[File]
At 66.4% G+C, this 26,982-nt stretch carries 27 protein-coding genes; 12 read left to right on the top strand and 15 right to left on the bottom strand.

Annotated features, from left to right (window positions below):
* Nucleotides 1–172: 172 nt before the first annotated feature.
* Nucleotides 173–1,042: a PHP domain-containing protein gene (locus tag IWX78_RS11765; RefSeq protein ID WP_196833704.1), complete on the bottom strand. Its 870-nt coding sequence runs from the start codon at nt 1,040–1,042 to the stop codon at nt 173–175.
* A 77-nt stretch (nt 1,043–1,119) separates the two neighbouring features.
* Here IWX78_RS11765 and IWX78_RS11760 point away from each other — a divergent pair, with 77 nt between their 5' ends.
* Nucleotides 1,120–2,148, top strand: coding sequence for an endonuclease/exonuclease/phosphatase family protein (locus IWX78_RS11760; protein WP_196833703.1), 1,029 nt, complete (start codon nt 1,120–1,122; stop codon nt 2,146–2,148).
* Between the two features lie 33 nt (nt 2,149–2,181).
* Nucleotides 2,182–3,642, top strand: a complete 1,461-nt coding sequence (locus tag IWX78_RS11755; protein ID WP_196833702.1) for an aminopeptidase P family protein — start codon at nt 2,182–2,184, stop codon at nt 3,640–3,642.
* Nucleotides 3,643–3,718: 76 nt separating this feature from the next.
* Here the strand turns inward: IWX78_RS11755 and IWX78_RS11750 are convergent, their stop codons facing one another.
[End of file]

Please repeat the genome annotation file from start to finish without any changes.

At 66.4% G+C, this 26,982-nt stretch carries 27 protein-coding genes; 12 read left to right on the top strand and 15 right to left on the bottom strand.

Annotated features, from left to right (window positions below):
* Nucleotides 1–172: 172 nt before the first annotated feature.
* Nucleotides 173–1,042: a PHP domain-containing protein gene (locus tag IWX78_RS11765; RefSeq protein ID WP_196833704.1), complete on the bottom strand. Its 870-nt coding sequence runs from the start codon at nt 1,040–1,042 to the stop codon at nt 173–175.
* A 77-nt stretch (nt 1,043–1,119) separates the two neighbouring features.
* Here IWX78_RS11765 and IWX78_RS11760 point away from each other — a divergent pair, with 77 nt between their 5' ends.
* Nucleotides 1,120–2,148, top strand: coding sequence for an endonuclease/exonuclease/phosphatase family protein (locus IWX78_RS11760; protein WP_196833703.1), 1,029 nt, complete (start codon nt 1,120–1,122; stop codon nt 2,146–2,148).
* Between the two features lie 33 nt (nt 2,149–2,181).
* Nucleotides 2,182–3,642, top strand: a complete 1,461-nt coding sequence (locus tag IWX78_RS11755; protein ID WP_196833702.1) for an aminopeptidase P family protein — start codon at nt 2,182–2,184, stop codon at nt 3,640–3,642.
* Nucleotides 3,643–3,718: 76 nt separating this feature from the next.
* Here the strand turns inward: IWX78_RS11755 and IWX78_RS11750 are convergent, their stop codons facing one another.